How Does Maryland Define & Punish Counterfeiting?
Under the Maryland Criminal Code, counterfeiting is a white collar crime that involves the unlawful reproduction of documents or instruments. In order to qualify as counterfeiting under Maryland law, fraudulent intent is generally required, although in certain circumstances mere possession of counterfeit documents or instruments can be a criminal offense.
Counterfeiting Documents or Instruments
Maryland Code, Criminal Law Section 8-601 makes it unlawful to counterfeit documents or instruments with the intent to commit fraud. In this context, it does not matter if the ultimate fraud is successful. The mere act of counterfeiting — coupled with fraudulent intent — is enough to violate Section 8-601.
Counterfeiting laws under Section 8-601 apply to the following types of documents and instruments:
- Endorsements or assignments of bonds, checks, drafts, or promissory notes;
- Entries in account books or ledgers;
- Letters of credit;
- Negotiable instruments;
- Powers of attorney;
- Promissory notes;
- Releases or discharges for money or property;
- Titles to a motor vehicle;
- Waivers or releases of liens; and
- Wills or codicils.
Furthermore, Section 8-601 prohibits any person from willfully aiding or assisting in the counterfeiting process, but this element only applies if the person aiding or assisting also demonstrates an intent to commit fraud.
Under Section 8-601, counterfeiting documents or instruments is a felony crime. If convicted for this felony, the maximum sentence includes imprisonment for 10 years and fines up to $1,000.
Possessing Counterfeit Documents or Instruments
Section 8-601 also makes it unlawful to knowingly possess a counterfeit document or instrument. In order to qualify as a violation of Section 8-601, a person must knowingly and willingly possess a counterfeit document or instrument with the intent to commit fraud. Stated otherwise, a person must know — or have a reason to know — that they are in possession of a counterfeit document or instrument.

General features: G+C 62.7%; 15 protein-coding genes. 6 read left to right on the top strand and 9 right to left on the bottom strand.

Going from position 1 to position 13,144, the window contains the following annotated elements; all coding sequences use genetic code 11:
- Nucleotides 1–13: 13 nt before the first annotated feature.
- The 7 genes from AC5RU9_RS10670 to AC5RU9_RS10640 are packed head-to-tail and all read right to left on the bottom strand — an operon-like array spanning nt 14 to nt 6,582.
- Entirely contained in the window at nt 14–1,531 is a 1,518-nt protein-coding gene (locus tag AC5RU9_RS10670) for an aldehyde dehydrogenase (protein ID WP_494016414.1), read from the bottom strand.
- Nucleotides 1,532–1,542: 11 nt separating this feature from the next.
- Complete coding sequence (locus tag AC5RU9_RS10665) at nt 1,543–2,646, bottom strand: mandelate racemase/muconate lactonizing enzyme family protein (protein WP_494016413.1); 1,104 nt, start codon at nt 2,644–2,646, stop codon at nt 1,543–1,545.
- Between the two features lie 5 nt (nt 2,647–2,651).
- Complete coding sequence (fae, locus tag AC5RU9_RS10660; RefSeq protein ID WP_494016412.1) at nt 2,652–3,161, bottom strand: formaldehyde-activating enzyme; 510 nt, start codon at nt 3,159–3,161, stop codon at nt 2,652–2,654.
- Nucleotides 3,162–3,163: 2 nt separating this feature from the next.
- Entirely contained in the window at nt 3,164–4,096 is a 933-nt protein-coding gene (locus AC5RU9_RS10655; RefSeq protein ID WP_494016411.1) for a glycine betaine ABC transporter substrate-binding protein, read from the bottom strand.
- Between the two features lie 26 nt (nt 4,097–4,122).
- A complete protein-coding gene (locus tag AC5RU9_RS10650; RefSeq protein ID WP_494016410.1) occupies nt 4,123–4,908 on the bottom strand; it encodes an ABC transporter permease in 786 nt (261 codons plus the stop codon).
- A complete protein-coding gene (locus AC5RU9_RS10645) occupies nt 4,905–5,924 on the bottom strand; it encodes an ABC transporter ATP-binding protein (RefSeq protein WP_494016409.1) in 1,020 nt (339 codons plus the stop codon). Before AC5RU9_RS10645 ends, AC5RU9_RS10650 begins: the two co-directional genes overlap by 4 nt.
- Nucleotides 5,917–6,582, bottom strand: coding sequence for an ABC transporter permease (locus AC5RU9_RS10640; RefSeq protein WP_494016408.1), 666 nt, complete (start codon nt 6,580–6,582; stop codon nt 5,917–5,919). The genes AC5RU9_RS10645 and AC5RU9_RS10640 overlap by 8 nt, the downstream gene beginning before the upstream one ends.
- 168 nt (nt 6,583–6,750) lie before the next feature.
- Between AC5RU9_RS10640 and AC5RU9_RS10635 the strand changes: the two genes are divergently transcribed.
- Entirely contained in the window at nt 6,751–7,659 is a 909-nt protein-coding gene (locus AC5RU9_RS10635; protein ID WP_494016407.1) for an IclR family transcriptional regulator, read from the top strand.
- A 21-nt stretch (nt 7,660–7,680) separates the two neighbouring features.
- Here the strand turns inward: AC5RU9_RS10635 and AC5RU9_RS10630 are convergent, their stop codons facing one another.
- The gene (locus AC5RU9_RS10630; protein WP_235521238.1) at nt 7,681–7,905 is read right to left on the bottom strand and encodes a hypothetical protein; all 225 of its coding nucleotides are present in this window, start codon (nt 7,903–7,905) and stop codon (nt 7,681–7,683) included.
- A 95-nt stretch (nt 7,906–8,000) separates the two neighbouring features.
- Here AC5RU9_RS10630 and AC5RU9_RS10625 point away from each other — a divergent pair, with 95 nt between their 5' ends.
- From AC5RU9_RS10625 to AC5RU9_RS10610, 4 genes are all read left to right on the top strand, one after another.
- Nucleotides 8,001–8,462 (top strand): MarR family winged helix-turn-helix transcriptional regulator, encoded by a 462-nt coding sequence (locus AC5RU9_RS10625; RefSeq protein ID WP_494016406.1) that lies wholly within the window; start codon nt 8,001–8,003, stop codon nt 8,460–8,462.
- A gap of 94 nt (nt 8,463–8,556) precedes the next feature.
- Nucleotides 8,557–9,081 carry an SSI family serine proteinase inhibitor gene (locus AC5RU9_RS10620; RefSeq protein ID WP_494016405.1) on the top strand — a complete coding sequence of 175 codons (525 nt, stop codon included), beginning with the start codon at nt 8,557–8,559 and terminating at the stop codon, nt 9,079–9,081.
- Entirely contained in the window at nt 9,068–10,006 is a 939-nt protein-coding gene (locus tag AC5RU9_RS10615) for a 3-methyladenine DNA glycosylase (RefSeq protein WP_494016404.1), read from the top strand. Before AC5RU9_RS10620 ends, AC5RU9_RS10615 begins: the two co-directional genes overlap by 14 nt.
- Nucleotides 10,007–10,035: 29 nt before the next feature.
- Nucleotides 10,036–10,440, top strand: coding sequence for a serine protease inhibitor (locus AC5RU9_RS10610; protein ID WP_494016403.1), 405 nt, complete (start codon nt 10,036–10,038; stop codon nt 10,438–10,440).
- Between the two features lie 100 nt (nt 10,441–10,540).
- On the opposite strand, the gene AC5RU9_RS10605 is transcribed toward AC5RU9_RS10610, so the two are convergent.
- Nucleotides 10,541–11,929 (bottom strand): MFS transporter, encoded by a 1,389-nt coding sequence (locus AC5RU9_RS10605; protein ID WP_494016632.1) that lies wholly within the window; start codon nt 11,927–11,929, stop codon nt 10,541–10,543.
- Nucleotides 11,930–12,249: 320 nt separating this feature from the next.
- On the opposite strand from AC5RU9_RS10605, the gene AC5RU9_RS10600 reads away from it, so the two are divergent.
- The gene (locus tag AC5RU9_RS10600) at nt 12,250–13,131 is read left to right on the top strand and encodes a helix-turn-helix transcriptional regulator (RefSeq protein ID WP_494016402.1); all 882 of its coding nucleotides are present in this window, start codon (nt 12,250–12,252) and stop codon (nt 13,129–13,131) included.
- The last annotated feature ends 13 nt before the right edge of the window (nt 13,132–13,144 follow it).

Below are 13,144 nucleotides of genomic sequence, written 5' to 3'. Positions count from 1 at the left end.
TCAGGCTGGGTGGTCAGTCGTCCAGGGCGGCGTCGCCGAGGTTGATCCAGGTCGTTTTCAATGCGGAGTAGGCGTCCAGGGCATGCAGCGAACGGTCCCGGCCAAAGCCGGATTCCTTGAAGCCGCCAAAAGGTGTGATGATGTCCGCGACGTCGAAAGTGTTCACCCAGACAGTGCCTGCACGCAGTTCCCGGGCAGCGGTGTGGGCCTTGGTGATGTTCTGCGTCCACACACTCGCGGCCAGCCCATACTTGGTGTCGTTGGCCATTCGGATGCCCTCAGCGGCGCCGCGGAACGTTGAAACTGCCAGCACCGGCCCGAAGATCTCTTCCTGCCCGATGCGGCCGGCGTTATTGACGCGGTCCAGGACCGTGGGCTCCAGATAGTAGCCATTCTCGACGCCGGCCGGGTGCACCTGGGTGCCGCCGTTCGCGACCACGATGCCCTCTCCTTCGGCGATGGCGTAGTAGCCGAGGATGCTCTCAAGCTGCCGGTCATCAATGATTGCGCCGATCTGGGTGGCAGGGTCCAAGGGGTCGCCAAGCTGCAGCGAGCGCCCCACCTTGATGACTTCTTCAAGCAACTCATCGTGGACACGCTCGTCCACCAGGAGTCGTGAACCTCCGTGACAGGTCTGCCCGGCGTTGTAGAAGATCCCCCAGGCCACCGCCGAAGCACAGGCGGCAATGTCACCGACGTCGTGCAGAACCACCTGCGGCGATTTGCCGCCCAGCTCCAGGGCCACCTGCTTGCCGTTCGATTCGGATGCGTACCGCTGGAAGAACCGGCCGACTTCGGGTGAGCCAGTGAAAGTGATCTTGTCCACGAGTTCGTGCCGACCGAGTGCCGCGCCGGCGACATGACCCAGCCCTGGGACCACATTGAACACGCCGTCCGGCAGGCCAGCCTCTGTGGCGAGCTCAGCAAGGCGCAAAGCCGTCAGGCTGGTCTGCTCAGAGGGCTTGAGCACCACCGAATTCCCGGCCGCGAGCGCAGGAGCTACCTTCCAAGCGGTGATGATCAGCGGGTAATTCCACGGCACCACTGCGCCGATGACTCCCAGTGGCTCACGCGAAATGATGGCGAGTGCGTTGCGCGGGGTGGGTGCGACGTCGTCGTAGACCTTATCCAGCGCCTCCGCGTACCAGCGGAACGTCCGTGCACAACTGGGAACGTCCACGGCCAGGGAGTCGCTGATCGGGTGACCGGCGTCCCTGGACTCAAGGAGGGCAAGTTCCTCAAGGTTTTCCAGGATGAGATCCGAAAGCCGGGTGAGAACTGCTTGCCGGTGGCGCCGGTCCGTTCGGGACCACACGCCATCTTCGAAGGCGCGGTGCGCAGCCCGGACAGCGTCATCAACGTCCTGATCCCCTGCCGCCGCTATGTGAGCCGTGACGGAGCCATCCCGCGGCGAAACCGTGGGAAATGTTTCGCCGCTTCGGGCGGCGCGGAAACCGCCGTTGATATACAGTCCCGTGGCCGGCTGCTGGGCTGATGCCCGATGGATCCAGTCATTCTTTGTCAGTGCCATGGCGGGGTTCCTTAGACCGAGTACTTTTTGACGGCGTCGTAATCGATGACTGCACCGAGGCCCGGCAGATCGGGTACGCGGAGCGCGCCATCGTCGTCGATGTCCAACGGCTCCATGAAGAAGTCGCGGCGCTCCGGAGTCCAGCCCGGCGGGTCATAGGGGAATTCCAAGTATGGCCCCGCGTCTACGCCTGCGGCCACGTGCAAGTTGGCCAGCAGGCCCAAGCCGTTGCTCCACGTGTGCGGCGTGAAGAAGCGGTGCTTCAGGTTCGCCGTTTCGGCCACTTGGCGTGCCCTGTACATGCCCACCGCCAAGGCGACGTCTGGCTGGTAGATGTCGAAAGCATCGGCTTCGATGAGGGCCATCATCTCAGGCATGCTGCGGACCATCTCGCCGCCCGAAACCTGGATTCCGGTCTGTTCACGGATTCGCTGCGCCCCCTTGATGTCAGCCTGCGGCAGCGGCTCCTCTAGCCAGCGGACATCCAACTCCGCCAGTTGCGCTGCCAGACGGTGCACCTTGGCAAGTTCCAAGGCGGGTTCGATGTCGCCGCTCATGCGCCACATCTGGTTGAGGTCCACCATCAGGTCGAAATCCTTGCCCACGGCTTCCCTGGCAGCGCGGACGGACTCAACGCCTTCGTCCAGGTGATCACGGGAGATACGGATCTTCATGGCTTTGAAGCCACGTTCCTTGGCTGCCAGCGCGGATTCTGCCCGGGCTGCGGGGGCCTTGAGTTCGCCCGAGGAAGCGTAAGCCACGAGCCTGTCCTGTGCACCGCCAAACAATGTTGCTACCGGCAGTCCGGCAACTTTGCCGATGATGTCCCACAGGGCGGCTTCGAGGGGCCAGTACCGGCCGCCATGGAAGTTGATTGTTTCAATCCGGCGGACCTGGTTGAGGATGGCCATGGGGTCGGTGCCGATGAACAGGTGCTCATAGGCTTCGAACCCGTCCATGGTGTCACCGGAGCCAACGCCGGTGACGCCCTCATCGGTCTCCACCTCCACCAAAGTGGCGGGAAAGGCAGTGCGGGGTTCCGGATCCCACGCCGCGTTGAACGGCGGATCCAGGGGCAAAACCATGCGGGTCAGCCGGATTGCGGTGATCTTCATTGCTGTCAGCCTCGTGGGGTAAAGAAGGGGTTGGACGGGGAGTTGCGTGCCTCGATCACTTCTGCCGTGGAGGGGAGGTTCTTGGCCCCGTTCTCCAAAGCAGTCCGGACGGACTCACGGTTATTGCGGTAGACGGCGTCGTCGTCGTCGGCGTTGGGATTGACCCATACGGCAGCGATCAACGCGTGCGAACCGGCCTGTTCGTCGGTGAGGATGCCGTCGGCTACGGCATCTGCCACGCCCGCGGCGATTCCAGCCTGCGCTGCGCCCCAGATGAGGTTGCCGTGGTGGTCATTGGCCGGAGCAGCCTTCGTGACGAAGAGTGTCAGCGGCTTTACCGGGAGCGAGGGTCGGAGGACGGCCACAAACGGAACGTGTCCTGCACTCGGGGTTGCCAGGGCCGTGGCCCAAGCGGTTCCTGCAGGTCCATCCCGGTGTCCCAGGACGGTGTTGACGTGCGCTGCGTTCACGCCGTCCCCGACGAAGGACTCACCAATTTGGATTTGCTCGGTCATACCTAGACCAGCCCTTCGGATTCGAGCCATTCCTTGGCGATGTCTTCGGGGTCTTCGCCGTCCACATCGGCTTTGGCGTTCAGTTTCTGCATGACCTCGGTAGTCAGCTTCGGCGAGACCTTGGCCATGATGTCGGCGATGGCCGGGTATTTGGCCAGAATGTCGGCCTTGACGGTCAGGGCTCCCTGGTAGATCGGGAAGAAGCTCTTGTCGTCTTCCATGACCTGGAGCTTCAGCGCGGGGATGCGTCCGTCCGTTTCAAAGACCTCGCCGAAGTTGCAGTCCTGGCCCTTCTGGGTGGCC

Under Section 8-601, possession of a counterfeit document or instrument is a misdemeanor offense. If convicted for this misdemeanor, the maximum sentence includes imprisonment for 36 months and fines up to $1,000.
Manufacturing Counterfeit U.S. Currency
Maryland Code, Criminal Law Section 8-604 establishes special laws and penalties for the counterfeiting of U.S. currency. Under this section, it is unlawful to:
- Manufacture U.S. currency;
- Create counterfeit U.S. currency; or
- Record or possess images of U.S. currency.
Under Section 8-601, manufacturing or counterfeiting U.S. currency is a felony crime. If convicted for this felony, the maximum sentence includes imprisonment for 10 years and fines up to $10,000.
Possessing or Issuing Counterfeit U.S. Currency
Maryland Code, Criminal Law Section 8-604.1 makes it illegal to possess or issue counterfeit U.S. currency with unlawful intent. Any person who violates this section is guilty of a misdemeanor offense. If convicted for this misdemeanor, the maximum sentence includes imprisonment for 36 months and fines up to $1,000.
Let Us Help You Today
If you have legal questions about counterfeiting or other criminal offenses in Maryland, it can be highly beneficial to contact a seasoned criminal defense attorney. The Bel Air white collar crime attorneys at Schlaich & Thompson, Chartered have more than 60 years of combined legal experience in criminal and family law, including counterfeiting. If you need legal help, contact us today for an initial consultation.